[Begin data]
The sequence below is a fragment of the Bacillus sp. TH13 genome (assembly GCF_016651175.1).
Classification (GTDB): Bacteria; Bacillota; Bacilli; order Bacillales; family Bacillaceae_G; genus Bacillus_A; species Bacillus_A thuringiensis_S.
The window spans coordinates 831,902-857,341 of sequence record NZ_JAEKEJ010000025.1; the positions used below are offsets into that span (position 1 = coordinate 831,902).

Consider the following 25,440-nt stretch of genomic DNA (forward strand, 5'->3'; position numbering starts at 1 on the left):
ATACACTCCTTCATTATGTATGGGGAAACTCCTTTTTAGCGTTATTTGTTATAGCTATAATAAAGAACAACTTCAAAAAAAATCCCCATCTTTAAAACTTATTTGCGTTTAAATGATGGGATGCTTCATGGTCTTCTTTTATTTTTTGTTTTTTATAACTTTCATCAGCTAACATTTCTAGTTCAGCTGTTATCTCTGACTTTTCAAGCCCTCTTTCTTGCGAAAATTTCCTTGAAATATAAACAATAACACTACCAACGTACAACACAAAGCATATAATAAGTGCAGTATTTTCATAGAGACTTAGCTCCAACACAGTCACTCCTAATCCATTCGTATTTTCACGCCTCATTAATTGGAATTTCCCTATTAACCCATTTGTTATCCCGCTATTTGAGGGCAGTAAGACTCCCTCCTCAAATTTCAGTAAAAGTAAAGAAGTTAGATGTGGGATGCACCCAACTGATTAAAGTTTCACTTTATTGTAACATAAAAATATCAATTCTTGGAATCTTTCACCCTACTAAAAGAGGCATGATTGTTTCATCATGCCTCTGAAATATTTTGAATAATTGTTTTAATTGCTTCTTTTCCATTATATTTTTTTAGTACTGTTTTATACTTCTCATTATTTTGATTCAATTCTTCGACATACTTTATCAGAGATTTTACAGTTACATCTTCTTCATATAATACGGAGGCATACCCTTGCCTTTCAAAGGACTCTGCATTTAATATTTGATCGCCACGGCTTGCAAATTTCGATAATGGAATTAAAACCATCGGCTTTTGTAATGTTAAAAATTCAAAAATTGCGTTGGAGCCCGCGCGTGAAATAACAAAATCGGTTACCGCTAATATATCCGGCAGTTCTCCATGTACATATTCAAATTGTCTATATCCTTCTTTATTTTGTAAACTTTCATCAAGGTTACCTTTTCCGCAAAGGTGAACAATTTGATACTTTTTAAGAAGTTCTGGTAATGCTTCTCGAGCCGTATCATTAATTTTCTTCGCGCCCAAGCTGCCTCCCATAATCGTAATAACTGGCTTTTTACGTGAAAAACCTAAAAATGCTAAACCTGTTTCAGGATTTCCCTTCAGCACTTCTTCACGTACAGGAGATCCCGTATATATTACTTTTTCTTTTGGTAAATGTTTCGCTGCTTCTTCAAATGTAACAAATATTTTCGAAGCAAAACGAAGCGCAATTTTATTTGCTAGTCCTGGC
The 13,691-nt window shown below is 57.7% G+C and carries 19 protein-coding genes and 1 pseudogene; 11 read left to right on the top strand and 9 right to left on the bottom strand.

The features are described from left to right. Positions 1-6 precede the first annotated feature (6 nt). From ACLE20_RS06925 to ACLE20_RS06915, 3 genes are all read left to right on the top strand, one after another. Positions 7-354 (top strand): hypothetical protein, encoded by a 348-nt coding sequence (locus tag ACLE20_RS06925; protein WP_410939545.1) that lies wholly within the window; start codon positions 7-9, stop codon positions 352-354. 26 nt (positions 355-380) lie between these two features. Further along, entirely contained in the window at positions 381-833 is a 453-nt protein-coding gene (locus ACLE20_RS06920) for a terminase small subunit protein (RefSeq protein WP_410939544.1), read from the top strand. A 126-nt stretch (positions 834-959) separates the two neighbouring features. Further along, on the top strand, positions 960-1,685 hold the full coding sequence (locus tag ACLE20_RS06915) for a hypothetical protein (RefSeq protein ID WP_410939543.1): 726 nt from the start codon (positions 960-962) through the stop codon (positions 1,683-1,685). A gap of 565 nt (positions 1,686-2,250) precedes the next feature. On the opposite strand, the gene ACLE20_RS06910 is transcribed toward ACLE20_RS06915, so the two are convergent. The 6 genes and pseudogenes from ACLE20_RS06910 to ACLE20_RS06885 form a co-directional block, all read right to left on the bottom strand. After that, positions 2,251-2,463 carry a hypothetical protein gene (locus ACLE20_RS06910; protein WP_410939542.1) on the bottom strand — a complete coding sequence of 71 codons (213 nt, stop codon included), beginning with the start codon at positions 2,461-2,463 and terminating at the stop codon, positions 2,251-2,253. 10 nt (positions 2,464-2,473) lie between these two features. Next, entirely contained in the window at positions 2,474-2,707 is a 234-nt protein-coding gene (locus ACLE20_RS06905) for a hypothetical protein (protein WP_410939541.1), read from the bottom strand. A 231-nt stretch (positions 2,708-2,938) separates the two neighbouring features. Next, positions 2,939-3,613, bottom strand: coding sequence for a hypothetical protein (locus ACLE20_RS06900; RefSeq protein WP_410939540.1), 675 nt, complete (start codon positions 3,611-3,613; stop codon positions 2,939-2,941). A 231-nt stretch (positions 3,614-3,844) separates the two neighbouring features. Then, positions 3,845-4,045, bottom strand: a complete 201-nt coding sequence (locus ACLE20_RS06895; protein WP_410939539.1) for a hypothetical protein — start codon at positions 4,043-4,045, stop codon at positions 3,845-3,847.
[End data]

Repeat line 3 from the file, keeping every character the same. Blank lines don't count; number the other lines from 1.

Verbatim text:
The window spans coordinates 831,902-857,341 of sequence record NZ_JAEKEJ010000025.1; the positions used below are offsets into that span (position 1 = coordinate 831,902).